Marie was right, we did need to break constantly for probably the first 20 minutes or so until the dogs settled down and got their rhythm, and then all you heard was the gentle panting of the dogs as we glided through the snow covered tracks between the trees. Next we were running alongside the side of a frozen river with the low sun shining in our eyes, unbelievably beautiful.  Then we were going over a huge open field of snow and then heading for a road crossing. As I said earlier, Norway was experiencing exceptional amounts of snow and because of this the height of the drop onto the road was probably much higher than normal. Before we had time to react our dogs were bounding off the 5ft drop onto the ice covered road and then flying up the 5ft banking on the other side, dragging us and the sleds behind! It was all I could do to hang on to the bar as unbelievably the sled followed the dogs without hiccup and, in my head, against the odds! It’s safe to say, each of us four novice mushers let out a yelp when that happened.


A couple of hours into the trip Marie gave us the option of continuing along a route which went along the valley bottoms, or to take a route which had some uphill work but rewarded us with spectacular views at the top.  We all opted for the latter and we headed off towards the hill.  Whilst the dogs are unbelievably strong, they can’t pull the sled uphill with you on it.  You therefore need to get off the sled on the inclines and run behind it. This sounds a lot easier than it is. Running up hill in a giant snow suit in deep snow is hard enough, but as I was no longer on the sled the dogs could pull the weight of it up the hill faster than I could run. I therefore had to simultaneously run up the hill whilst pulling back on the sled handle bar to stop the dogs running off with the sled – excellent fitness training, I was exhausted!

Sure enough we were rewarded with glorious views at the summit, and then we were gently mushing across the tops heading to find a good spot to stop for lunch.  Still enjoying the low sunshine we stopped on a remote plateau with a few trees which would be useful to help secure the dogs. As we got them tied up they were all playing together and rolling in the snow, kicking their legs in the air. Next we massaged each of our dogs to say thank you for getting us there. Brulee was pushing all my other dogs out of the way demanding to be massaged next, he was so funny. It was then time to feed the dogs with their portion of meat each, whilst Marie dug a giant 5ft hole in the snow where she lit a fire. Reindeer skins were then put around the edge of the hole and we all got ourselves settled whist Marie cooked lunch on the fire, steaming soup and toasted bread was served followed by warm chocolate brownies and steaming cups of coffee.  All this was enjoyed as Marie relayed stories about each of the dogs, Bingis’ naughty behaviour, Henning having an eye for the boys, Lobb the older lady who charms and is adored by everybody.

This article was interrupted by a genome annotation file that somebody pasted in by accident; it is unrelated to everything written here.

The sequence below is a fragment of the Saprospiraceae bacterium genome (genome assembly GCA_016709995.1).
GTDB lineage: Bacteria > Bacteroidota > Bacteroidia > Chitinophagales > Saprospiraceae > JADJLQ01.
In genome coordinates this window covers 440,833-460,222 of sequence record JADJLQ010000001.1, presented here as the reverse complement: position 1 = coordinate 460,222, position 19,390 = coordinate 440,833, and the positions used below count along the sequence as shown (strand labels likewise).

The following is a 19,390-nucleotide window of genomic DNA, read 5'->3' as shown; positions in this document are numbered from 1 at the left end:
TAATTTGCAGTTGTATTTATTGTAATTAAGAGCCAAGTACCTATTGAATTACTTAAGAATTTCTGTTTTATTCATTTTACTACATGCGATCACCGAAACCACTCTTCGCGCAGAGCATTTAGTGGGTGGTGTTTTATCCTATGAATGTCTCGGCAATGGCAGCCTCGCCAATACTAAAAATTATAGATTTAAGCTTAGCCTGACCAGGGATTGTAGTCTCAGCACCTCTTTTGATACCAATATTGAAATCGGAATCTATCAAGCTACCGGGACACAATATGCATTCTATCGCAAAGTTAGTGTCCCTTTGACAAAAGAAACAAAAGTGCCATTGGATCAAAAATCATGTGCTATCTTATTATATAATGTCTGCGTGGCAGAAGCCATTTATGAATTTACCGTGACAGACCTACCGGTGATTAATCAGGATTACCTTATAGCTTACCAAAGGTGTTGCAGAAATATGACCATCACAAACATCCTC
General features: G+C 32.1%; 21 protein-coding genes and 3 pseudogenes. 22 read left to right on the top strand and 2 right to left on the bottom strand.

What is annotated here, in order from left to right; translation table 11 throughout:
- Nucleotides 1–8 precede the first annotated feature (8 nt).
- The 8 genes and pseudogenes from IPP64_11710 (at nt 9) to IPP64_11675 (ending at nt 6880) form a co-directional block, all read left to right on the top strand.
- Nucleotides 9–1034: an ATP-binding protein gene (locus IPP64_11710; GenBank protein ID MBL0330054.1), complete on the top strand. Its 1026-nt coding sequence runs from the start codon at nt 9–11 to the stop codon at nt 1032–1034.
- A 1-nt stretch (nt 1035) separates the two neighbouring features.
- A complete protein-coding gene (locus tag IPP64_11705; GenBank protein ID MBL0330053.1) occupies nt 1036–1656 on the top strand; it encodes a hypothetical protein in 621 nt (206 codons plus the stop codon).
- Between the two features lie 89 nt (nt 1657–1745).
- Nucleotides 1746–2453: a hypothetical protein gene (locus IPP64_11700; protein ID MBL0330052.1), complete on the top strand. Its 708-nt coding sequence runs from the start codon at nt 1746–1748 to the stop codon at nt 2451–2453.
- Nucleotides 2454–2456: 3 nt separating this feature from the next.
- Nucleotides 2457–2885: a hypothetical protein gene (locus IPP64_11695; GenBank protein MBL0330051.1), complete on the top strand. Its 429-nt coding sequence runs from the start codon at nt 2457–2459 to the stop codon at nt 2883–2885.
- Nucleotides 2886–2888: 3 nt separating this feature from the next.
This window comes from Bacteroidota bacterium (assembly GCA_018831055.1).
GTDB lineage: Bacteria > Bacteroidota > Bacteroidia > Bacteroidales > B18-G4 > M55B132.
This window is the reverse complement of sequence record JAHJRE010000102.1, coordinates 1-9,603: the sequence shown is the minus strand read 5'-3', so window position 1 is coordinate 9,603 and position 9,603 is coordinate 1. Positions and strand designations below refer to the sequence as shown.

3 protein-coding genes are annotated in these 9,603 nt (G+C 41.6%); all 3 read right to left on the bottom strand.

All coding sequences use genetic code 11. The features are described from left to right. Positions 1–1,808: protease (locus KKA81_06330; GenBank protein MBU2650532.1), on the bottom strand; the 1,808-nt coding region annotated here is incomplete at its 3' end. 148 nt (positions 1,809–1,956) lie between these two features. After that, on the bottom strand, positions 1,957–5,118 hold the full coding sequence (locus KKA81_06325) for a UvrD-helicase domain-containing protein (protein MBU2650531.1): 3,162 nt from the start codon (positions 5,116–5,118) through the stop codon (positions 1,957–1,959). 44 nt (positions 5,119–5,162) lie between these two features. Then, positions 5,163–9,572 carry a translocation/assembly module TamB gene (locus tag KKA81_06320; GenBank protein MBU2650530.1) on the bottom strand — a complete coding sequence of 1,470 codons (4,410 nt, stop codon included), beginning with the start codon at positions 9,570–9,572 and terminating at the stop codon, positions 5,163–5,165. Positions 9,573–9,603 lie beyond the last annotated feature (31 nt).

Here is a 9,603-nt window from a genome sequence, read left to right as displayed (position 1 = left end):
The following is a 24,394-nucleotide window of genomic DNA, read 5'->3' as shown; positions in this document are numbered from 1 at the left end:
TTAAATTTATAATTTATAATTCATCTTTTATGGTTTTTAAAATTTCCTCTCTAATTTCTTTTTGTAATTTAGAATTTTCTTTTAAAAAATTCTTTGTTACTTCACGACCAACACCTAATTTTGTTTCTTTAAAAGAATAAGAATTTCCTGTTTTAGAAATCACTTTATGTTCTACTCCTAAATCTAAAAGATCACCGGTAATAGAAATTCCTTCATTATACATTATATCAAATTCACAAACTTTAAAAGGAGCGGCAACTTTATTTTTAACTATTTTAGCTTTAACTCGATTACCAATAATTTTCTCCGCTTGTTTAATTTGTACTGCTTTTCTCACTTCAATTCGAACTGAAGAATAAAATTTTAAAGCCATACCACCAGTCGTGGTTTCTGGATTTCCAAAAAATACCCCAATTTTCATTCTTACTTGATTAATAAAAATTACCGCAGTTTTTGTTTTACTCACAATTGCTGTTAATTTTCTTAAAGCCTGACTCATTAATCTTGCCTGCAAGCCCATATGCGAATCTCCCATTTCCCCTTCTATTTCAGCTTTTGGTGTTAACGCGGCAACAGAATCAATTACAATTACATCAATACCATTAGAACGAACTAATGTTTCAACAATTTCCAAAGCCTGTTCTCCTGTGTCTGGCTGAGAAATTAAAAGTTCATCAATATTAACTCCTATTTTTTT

The journey back was eventful!

Lunch and story time over, we untied the dogs, lifted anchors and set off again.  I was now starting to feel quite comfortable on the sled and began experimenting with different techniques at applying the break.  Then suddenly I heard a shout from behind.  Looking round I saw that the German lady behind me had fallen and was hanging on to her sled handle whilst being dragged along face down.  Her dogs were slowing down but not stopping.  Eventually her arms gave up and she had to let go of the sled and the dogs were now heading towards me minus their musher.  I brought my dogs to a stop and threw my metal anchor into the snow, stamping on it to ‘lock’ it into the snow.  I could now get off my sled, ready to leap onto the loose team heading towards me.  Just as they got to me the dogs went to one side of me and the sled slid to the other side. Crikey, what’s going to happen here? Am I going to get squashed between the two sleds? And with that, my team of dogs – all revved up with the arrival of the stray team, leapt forward.  My anchor failed (obviously I hadn’t done it right) and off my team went with my sled minus me! I jumped onto the German ladies’ sled and managed to stop her team but I’d lost my team in the process.  In all the commotion and noise Marie, who was some way ahead, looked round to see my team heading towards her on their own, me on someone else’s sled and the German lady heading towards me on foot. She must have wondered what on earth had been going on!! Fortunately no humans or dogs were hurt and it all added to the excitement and drama of the day.